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For the love of country ham

I consider myself a fan of all things pork related. I believe bacon makes all things better, like everyone else. But I also dream of prosciutto, pancetta, coppa, salami and soppressata.

Any of the above with a stack of crackers, a chunk of sharp cheddar and a jar of mustard is a dream snack  — or a meal if you eat enough of it.

As a young man, my friends dreamed of striking it rich, buying nice cars and fancy clothes, and traveling the world. My financial goals were more modest. I simply wanted enough cash left at the end of the month to buy all the meat and cheese my heart (or stomach) desired. If you’re curious, the newspaper business has yet to produce these kinds of riches.

I have been blessed, however, with the good fortune of attending a pig-pickin’ in North Carolina, which is an unrivaled culinary experience. The same goes for a “pig in a pit” in Mississippi, or as we called it “burying a pig.”

Both result in enough delicious, succulent pork to feed an army.

Despite my ample experience with the pig — I once had a summer job slopping pigs — before this year, I had never purchased a country ham.

I had seen them, hanging from the rafters of country stores, covered in mold. I had eaten slices of the heavenly stuff, usually at Cracker Barrel. But I had never actually pulled one down and taken it home.

I grew up eating city ham, which is typically the only kind of ham you can buy in grocery stores. City ham is cured in a solution of salt, water and other goodies and usually smoked. It’s the kind of ham most of us know and love.

But country ham is a different beast. It’s more common in the Carolinas, Tennessee and Virginia than here in Mississippi.

Country hams were the only hams people knew back when hog killings were a way of life. Sadly, I was never fortunate enough to attend such an event, and I haven’t had the guts to try it myself at the house. I don’t think my wife would approve of the several hours-long process that turns Wilbur into chops, roasts, bacon, hams and, eventually my favorite, pulled pork sandwiches.

Country ham does not taste like city ham. It is salty and intensely flavored. It’s almost always bone-in, and it typically is uncooked if it’s hanging in the back of a country store. To produce the deep, rich flavor, the hams are dry-cured and then aged from a few months to several years. That’s where the mold comes from.

I recently had the honor of unwrapping a country ham, and to be honest I had no clue what to do with the thing once I did. It was a whole ham, meaning it was most of the leg of the animal. It looked more like something the dog would drag up than a culinary delicacy.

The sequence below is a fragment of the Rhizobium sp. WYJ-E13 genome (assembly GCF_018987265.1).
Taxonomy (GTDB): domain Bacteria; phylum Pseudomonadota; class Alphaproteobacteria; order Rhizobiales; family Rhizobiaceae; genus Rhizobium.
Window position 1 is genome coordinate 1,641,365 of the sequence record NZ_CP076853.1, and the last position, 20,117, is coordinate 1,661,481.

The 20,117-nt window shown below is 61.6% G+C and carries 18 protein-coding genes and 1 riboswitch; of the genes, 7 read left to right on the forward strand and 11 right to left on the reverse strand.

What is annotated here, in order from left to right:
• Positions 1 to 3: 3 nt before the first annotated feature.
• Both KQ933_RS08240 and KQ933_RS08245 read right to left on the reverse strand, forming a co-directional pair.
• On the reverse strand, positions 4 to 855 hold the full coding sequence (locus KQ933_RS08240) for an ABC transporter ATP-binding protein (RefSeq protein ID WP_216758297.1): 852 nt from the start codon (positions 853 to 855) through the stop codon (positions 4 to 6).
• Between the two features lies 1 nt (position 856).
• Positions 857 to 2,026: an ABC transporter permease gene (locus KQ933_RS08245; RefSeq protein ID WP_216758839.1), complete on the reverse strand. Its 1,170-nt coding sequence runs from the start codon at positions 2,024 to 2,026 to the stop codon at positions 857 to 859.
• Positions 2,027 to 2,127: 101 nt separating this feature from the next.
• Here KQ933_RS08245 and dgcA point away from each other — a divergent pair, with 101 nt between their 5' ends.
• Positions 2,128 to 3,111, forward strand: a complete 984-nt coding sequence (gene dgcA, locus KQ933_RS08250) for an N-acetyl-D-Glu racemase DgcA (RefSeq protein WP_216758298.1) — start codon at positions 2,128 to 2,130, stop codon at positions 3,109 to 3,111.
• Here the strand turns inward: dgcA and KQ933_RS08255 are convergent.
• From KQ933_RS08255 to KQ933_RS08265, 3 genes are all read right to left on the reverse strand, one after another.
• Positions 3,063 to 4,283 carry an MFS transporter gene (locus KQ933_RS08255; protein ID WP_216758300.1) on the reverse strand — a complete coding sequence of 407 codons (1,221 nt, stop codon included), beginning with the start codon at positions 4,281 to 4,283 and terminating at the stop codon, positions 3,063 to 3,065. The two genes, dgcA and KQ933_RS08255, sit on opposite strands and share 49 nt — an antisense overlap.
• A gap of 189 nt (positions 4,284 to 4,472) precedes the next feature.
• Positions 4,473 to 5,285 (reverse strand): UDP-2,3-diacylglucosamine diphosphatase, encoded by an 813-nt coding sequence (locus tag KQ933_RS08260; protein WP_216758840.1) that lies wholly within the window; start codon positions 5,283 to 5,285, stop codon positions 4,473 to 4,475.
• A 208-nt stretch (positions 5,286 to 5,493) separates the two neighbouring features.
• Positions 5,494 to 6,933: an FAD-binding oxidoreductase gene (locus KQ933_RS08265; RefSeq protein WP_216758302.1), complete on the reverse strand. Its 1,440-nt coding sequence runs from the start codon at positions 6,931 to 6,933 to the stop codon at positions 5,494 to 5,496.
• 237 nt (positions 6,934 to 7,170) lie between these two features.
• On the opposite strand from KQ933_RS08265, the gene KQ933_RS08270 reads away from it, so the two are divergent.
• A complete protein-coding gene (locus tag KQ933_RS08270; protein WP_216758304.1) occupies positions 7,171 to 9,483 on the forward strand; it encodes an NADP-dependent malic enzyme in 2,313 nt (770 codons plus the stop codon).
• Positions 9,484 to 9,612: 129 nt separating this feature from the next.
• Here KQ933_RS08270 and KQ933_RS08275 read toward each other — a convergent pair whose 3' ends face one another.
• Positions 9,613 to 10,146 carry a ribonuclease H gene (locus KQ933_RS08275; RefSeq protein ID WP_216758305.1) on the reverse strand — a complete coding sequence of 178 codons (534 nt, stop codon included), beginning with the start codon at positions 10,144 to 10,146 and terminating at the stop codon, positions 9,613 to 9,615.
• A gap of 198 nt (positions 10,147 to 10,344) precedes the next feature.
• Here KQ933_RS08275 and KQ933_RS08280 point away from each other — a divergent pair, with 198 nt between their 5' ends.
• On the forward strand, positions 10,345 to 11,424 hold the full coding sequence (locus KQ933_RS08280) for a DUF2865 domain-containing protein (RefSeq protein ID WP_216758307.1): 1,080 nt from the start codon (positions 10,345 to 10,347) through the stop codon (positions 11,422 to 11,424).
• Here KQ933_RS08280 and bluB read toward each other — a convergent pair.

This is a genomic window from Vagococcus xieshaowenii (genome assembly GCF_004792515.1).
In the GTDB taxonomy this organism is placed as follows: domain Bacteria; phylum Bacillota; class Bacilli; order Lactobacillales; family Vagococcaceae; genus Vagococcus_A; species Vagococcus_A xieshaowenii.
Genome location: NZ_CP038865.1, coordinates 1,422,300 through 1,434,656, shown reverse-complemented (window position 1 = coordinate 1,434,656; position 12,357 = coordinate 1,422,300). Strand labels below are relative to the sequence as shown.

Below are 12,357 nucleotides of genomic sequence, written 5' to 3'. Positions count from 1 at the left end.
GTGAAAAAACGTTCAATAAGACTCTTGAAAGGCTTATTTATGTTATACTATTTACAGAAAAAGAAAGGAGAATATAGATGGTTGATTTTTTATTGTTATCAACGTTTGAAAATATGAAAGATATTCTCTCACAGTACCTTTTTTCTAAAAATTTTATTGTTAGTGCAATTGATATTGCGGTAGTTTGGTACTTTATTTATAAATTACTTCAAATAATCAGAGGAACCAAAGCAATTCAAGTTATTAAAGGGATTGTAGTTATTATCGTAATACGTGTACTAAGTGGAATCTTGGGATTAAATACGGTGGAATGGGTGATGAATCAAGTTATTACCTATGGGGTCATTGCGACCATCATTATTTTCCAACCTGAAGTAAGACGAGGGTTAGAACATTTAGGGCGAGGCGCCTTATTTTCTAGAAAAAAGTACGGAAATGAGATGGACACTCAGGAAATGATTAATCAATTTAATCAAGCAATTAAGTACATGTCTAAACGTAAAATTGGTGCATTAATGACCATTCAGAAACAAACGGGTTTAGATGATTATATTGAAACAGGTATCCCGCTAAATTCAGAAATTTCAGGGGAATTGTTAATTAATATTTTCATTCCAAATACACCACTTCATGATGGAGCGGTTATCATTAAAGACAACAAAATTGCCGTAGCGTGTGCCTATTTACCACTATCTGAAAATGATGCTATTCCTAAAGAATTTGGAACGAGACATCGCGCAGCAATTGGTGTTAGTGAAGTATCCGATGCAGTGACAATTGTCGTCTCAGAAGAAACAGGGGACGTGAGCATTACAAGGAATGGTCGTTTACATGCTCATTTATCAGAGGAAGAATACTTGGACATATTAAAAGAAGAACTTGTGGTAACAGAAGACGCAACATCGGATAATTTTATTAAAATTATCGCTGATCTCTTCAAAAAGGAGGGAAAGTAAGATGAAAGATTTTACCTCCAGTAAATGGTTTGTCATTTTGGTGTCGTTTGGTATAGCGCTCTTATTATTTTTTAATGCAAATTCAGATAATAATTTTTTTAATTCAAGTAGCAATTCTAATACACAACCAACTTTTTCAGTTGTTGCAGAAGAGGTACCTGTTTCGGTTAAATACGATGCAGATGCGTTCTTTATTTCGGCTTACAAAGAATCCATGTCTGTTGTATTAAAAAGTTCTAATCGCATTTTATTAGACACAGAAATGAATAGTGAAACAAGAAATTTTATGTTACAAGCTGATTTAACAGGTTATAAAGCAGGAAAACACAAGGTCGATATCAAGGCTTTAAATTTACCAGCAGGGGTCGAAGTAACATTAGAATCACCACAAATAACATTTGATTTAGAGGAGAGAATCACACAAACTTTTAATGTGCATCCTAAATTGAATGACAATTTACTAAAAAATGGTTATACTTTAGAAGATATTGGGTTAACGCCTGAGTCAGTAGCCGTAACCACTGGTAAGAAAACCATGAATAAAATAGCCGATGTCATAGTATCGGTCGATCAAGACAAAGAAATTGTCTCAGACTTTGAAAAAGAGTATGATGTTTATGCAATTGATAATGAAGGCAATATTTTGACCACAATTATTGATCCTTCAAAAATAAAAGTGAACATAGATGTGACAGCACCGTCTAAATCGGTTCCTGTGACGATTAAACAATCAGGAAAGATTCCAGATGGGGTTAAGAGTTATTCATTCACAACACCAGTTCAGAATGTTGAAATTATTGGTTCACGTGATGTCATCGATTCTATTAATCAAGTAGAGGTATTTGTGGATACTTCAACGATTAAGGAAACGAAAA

But I took a chef’s knife and went to work trying to get some manageable slices. I quickly realized I needed more than a knife. So the hacksaw came out, and eventually the shank end of the leg was off and the crimson meat showed itself.

Being a country ham newbie, I presumed the thing had been smoked and was ready to eat. It was not. I only learned this after ingesting several delicious bites of presumably raw meat. I didn’t die, but we decided to cook the rest of it for good measure.

Now we are addicted to it. I have eaten ham at least once a day, sometimes two, for the past couple weeks. When it is sliced thick and cooked with a spoonful of brown sugar in a cast iron skillet, it’s the stuff dreams are made of.

Sadly, country hams and the art of preparing them seem to be disappearing. Maybe Brookhaven has a secret country ham stash somewhere, but I couldn’t find it. The one I recently brought home came from Williams Bros. in Philadelphia, the finest country store in the state — maybe the South — in my opinion.

Sure, they can be ordered online but that’s not the same as choosing one that’s hanging from the ceiling. So many of the things that make Southern culture special are being lost, country hams included. Dairy farms are harder to find these days. I remember drinking milk straight from a huge, stainless tank right after it left the cow. That’s not something most people do these days.

Few families raise a pig for slaughter anymore. And while raising chickens is something New York hipsters have caught on to, most folks in Mississippi buy eggs at the grocery store. Gardens, thankfully, are still aplenty in the South.

One of my favorite authors once wrote: “There are two spiritual dangers in not owning a farm. One is the danger of supposing that breakfast comes from the grocery, and the other that heat comes from the furnace.”

We lose something when we don’t work for our food, when we don’t know where it comes from or what it takes to make it. I’m not pointing fingers. While we have chickens, a garden and plan to slaughter a cow for this year’s meat, I depend on the grocery store like everyone else.

But if country hams get any harder to find, I may get desperate enough to learn the fine art of hanging pigs from the rafters.